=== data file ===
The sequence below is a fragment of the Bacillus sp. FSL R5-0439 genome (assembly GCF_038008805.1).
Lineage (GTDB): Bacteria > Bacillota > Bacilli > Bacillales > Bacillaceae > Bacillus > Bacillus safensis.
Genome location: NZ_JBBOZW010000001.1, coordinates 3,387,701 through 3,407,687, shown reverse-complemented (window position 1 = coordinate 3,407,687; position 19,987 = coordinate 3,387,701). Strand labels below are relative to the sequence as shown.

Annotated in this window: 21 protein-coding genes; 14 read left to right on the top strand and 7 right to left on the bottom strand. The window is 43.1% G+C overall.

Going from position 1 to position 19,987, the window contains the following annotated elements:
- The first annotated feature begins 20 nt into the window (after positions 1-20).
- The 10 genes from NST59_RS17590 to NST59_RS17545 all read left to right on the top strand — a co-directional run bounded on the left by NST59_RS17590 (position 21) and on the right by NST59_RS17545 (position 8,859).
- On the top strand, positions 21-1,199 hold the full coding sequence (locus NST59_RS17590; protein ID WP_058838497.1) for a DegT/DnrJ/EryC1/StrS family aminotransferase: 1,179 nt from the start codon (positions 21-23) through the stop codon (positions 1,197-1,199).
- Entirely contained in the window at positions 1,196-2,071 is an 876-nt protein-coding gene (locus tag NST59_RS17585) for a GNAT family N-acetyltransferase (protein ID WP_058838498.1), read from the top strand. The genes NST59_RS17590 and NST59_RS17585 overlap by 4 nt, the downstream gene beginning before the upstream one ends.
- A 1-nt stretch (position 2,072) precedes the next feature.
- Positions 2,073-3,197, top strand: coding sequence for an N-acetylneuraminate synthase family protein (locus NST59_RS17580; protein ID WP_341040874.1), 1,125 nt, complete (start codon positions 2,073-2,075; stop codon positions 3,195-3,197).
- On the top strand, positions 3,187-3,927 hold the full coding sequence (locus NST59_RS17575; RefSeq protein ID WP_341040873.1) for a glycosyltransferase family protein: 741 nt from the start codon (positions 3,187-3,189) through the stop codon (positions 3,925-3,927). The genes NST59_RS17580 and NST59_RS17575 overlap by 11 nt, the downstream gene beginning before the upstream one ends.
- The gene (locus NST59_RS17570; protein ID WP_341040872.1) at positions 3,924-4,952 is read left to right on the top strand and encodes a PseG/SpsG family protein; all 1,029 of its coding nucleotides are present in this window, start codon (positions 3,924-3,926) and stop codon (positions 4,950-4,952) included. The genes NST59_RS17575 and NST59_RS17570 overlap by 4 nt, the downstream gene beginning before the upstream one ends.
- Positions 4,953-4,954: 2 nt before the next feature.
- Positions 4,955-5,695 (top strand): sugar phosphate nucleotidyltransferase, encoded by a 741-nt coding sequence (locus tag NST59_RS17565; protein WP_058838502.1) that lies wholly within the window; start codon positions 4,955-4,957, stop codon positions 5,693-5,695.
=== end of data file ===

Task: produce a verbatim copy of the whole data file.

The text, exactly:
The sequence below is a fragment of the Bacillus sp. FSL R5-0439 genome (assembly GCF_038008805.1).
Lineage (GTDB): Bacteria > Bacillota > Bacilli > Bacillales > Bacillaceae > Bacillus > Bacillus safensis.
Genome location: NZ_JBBOZW010000001.1, coordinates 3,387,701 through 3,407,687, shown reverse-complemented (window position 1 = coordinate 3,407,687; position 19,987 = coordinate 3,387,701). Strand labels below are relative to the sequence as shown.

Annotated in this window: 21 protein-coding genes; 14 read left to right on the top strand and 7 right to left on the bottom strand. The window is 43.1% G+C overall.

Going from position 1 to position 19,987, the window contains the following annotated elements:
- The first annotated feature begins 20 nt into the window (after positions 1-20).
- The 10 genes from NST59_RS17590 to NST59_RS17545 all read left to right on the top strand — a co-directional run bounded on the left by NST59_RS17590 (position 21) and on the right by NST59_RS17545 (position 8,859).
- On the top strand, positions 21-1,199 hold the full coding sequence (locus NST59_RS17590; protein ID WP_058838497.1) for a DegT/DnrJ/EryC1/StrS family aminotransferase: 1,179 nt from the start codon (positions 21-23) through the stop codon (positions 1,197-1,199).
- Entirely contained in the window at positions 1,196-2,071 is an 876-nt protein-coding gene (locus tag NST59_RS17585) for a GNAT family N-acetyltransferase (protein ID WP_058838498.1), read from the top strand. The genes NST59_RS17590 and NST59_RS17585 overlap by 4 nt, the downstream gene beginning before the upstream one ends.
- A 1-nt stretch (position 2,072) precedes the next feature.
- Positions 2,073-3,197, top strand: coding sequence for an N-acetylneuraminate synthase family protein (locus NST59_RS17580; protein ID WP_341040874.1), 1,125 nt, complete (start codon positions 2,073-2,075; stop codon positions 3,195-3,197).
- On the top strand, positions 3,187-3,927 hold the full coding sequence (locus NST59_RS17575; RefSeq protein ID WP_341040873.1) for a glycosyltransferase family protein: 741 nt from the start codon (positions 3,187-3,189) through the stop codon (positions 3,925-3,927). The genes NST59_RS17580 and NST59_RS17575 overlap by 11 nt, the downstream gene beginning before the upstream one ends.
- The gene (locus NST59_RS17570; protein ID WP_341040872.1) at positions 3,924-4,952 is read left to right on the top strand and encodes a PseG/SpsG family protein; all 1,029 of its coding nucleotides are present in this window, start codon (positions 3,924-3,926) and stop codon (positions 4,950-4,952) included. The genes NST59_RS17575 and NST59_RS17570 overlap by 4 nt, the downstream gene beginning before the upstream one ends.
- Positions 4,953-4,954: 2 nt before the next feature.
- Positions 4,955-5,695 (top strand): sugar phosphate nucleotidyltransferase, encoded by a 741-nt coding sequence (locus tag NST59_RS17565; protein WP_058838502.1) that lies wholly within the window; start codon positions 4,955-4,957, stop codon positions 5,693-5,695.